Inti qieghed hawn: Grammar > Pronouns > BreadCrumbs

Object pronouns
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If the personal pronoun is not the subject in a sentence, we use an object pronoun. Compare the English subject pronouns 'I' with the object pronoun 'me', 'he' with 'him', 'they' with 'them', etc.

Just like we do for subject pronouns, in Dutch, we make a distinction between marked and unmarked pronouns. We use marked pronouns if we want to stress the pronoun in a sentence.

To place emphasis on a word in a sentence, the Dutch slightly increase the pitch (the melody goes 'up'), raise their volume, and stretch the duration (length) of the word.

English Dutch - unmarked Dutch - marked
me me mij
you je jou
you [formal] u u
him hem hem
her haar [ze] haar
it [het-nouns] het dit, dat
See demonstratives?
it [de-nouns] hem deze, die
See demonstratives?
us ons ons
you jullie jullie
them [persons] ze hun/hen
them [inanimate] ze demonstrative?
deze, die

On the next page, you can look at a few examples that illustrate the use of marked and unmarked pronouns.

Her: haar or ze?

In Holland, marked and unmarked 'her' are both translated as haar. In Flanders, unmarked 'her' is ze.

The part of the sentence that receives emphasis is underlined.

Unmarked 'her':

Holland Ik heb haar op de markt gezien. I have seen her on the market.
Flanders Ik heb ze op de markt gezien. I have seen her on the market.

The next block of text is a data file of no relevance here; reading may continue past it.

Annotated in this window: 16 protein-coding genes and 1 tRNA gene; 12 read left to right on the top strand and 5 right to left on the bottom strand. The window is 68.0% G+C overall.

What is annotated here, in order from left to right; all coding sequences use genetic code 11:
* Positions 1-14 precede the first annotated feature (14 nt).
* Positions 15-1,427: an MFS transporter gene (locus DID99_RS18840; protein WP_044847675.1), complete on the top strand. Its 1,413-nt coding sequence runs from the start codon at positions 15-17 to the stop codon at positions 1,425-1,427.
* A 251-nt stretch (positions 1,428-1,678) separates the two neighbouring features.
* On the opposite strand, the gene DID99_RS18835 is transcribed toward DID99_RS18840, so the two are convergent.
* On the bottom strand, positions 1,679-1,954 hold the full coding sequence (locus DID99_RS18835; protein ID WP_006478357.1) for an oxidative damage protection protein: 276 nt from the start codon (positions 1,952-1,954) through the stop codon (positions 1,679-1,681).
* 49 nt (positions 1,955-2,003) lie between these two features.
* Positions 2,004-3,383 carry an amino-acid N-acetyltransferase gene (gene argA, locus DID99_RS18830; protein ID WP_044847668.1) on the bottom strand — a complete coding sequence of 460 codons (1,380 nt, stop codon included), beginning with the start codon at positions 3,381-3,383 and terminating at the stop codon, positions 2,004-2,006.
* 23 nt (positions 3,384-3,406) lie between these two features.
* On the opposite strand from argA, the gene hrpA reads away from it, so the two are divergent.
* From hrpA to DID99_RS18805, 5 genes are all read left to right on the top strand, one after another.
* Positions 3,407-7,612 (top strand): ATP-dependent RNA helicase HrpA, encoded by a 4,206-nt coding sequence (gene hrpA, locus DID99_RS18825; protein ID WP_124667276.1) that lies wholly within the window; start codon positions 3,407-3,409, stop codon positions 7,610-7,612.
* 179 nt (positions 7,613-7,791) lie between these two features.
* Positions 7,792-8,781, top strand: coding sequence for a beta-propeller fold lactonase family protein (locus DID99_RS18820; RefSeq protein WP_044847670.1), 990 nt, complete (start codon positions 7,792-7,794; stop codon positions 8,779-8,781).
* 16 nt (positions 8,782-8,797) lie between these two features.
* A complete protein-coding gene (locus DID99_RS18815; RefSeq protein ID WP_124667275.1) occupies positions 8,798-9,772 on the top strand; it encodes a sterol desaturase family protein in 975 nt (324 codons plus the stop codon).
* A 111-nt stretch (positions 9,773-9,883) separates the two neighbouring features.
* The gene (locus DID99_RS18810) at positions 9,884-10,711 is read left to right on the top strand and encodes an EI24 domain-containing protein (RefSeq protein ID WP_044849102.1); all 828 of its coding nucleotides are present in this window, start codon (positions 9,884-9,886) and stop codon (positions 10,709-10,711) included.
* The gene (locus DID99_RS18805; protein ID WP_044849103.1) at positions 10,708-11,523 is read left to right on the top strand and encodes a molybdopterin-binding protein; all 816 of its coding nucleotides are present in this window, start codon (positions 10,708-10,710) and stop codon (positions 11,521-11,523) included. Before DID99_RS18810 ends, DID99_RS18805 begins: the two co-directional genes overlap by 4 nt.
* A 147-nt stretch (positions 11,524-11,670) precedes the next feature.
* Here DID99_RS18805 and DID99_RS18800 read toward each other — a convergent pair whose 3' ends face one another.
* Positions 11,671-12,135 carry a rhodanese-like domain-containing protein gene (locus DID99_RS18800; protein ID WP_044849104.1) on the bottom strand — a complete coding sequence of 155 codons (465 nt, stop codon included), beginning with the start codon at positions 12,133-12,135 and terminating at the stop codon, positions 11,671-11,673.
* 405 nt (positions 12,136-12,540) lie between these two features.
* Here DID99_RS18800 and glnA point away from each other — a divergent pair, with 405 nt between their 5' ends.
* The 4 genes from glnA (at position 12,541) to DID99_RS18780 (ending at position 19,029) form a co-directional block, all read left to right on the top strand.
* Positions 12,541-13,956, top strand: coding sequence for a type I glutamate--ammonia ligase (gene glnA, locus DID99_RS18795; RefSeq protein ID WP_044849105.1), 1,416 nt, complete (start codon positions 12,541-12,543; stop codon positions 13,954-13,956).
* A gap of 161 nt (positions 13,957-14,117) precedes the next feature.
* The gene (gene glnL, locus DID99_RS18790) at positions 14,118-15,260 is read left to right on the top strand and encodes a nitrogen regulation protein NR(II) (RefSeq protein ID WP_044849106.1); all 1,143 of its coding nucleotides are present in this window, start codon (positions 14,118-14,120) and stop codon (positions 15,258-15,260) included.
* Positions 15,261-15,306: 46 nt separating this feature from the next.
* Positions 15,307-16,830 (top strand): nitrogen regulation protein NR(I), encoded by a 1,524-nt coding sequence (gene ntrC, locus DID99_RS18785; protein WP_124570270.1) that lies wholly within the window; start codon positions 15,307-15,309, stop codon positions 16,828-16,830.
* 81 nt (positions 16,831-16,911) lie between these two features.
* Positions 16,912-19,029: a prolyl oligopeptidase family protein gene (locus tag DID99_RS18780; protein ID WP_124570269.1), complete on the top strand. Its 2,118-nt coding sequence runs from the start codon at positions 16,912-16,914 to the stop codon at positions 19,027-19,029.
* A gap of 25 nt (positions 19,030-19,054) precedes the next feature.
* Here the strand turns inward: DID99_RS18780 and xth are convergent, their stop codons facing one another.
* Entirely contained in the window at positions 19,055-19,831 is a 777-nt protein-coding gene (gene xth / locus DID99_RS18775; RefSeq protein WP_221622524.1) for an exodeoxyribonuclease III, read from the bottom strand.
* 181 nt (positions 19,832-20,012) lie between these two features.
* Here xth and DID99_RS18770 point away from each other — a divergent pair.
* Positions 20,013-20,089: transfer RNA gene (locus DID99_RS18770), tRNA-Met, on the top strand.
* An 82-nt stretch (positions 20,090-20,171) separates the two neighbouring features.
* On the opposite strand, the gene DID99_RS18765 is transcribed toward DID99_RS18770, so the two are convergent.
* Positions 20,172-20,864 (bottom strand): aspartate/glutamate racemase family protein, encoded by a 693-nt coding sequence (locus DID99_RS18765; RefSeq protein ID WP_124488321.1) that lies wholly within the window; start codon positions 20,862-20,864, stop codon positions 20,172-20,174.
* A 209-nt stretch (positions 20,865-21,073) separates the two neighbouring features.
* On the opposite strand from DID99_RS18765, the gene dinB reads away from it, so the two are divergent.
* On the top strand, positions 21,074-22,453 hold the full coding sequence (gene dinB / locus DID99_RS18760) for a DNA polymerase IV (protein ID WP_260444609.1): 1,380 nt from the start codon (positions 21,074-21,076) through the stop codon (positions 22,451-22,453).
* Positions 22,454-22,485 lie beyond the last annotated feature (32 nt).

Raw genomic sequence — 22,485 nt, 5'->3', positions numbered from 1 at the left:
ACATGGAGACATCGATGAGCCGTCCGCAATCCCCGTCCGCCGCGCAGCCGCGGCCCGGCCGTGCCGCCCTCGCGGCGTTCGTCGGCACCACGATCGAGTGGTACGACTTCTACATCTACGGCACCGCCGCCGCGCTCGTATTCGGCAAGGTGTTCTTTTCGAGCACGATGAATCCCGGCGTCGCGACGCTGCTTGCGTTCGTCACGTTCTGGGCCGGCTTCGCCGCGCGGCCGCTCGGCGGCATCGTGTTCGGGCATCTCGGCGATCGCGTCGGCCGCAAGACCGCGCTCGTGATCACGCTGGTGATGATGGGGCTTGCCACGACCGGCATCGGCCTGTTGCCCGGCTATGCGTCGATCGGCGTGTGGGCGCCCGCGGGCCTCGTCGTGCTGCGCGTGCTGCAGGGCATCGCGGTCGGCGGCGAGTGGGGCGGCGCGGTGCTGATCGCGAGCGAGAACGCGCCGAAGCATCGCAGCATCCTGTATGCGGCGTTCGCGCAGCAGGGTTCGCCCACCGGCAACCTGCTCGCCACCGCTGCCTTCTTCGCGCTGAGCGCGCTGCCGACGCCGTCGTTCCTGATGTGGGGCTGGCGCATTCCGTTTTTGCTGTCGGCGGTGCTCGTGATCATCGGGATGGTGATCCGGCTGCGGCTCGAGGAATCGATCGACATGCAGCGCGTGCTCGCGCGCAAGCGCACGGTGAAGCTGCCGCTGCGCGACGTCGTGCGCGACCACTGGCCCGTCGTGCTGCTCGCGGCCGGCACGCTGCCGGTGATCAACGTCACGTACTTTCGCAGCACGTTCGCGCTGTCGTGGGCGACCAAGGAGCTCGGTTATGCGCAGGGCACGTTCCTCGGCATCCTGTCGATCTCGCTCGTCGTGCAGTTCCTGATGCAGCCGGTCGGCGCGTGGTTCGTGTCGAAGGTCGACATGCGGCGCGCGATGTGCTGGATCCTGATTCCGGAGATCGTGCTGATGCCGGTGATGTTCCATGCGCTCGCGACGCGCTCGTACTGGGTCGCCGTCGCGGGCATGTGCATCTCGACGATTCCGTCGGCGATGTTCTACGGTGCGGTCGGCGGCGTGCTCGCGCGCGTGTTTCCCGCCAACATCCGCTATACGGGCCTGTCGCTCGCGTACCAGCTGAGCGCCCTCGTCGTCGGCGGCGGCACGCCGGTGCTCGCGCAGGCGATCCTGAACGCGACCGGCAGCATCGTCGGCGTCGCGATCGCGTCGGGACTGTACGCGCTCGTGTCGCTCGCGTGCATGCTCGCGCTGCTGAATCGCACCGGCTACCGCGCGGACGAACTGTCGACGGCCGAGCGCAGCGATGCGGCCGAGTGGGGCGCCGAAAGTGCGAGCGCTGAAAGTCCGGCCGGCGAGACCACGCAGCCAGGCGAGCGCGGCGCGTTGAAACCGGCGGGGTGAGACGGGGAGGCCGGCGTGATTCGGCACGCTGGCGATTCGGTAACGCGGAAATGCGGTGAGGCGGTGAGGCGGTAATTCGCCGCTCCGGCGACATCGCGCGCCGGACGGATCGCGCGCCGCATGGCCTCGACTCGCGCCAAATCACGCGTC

When they stress 'her', the Dutch and the Flemish both use haar.

Stressed 'her':

Holland & Flanders Haar heb ik op de markt gezien (niet hem). (It is) her I have seen on the market (not him).

It: het or hem?

We use het (it) for neuter nouns (het-nouns) and hem (him) for de-nouns. Hem is masculine but we also use it for feminine nouns.

[Het boek]
Ik heb het op de bovenste plank gezet.
[The book]
I put it on the top shelf.
[De film]
We hebben hem nog niet gezien.
[The film]
We have not seen it yet.

You may know de-nouns? are either masculine or feminine. The Dutch do not really know the genders of their words (but the Flemish do!) so they decided to treat all de-nouns as masculine.

It does sound very sophisticated if you can distinguish between feminine and masculine nouns. You should only use haar (her) when you are really sure that the de-noun you refer to is feminine. When in doubt, hem is always correct.

Them for persons: hun or hen?

We use hun if the object pronoun is stressed (marked). If you want to be very correct, you make a distinction between the direct object (hen) and the indirect object (hun). To make it more complicated: If an object pronoun is preceded by a preposition (usually aan or voor), we use hen.

On one of the following pages, you will read more about the use of hen and hun?.

Note, that it is not compulsory to distinguish between hen and hun. You are permitted to completely forget about hen and use hun all the time.

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L-ahhar aggornament June 28, 2008 ::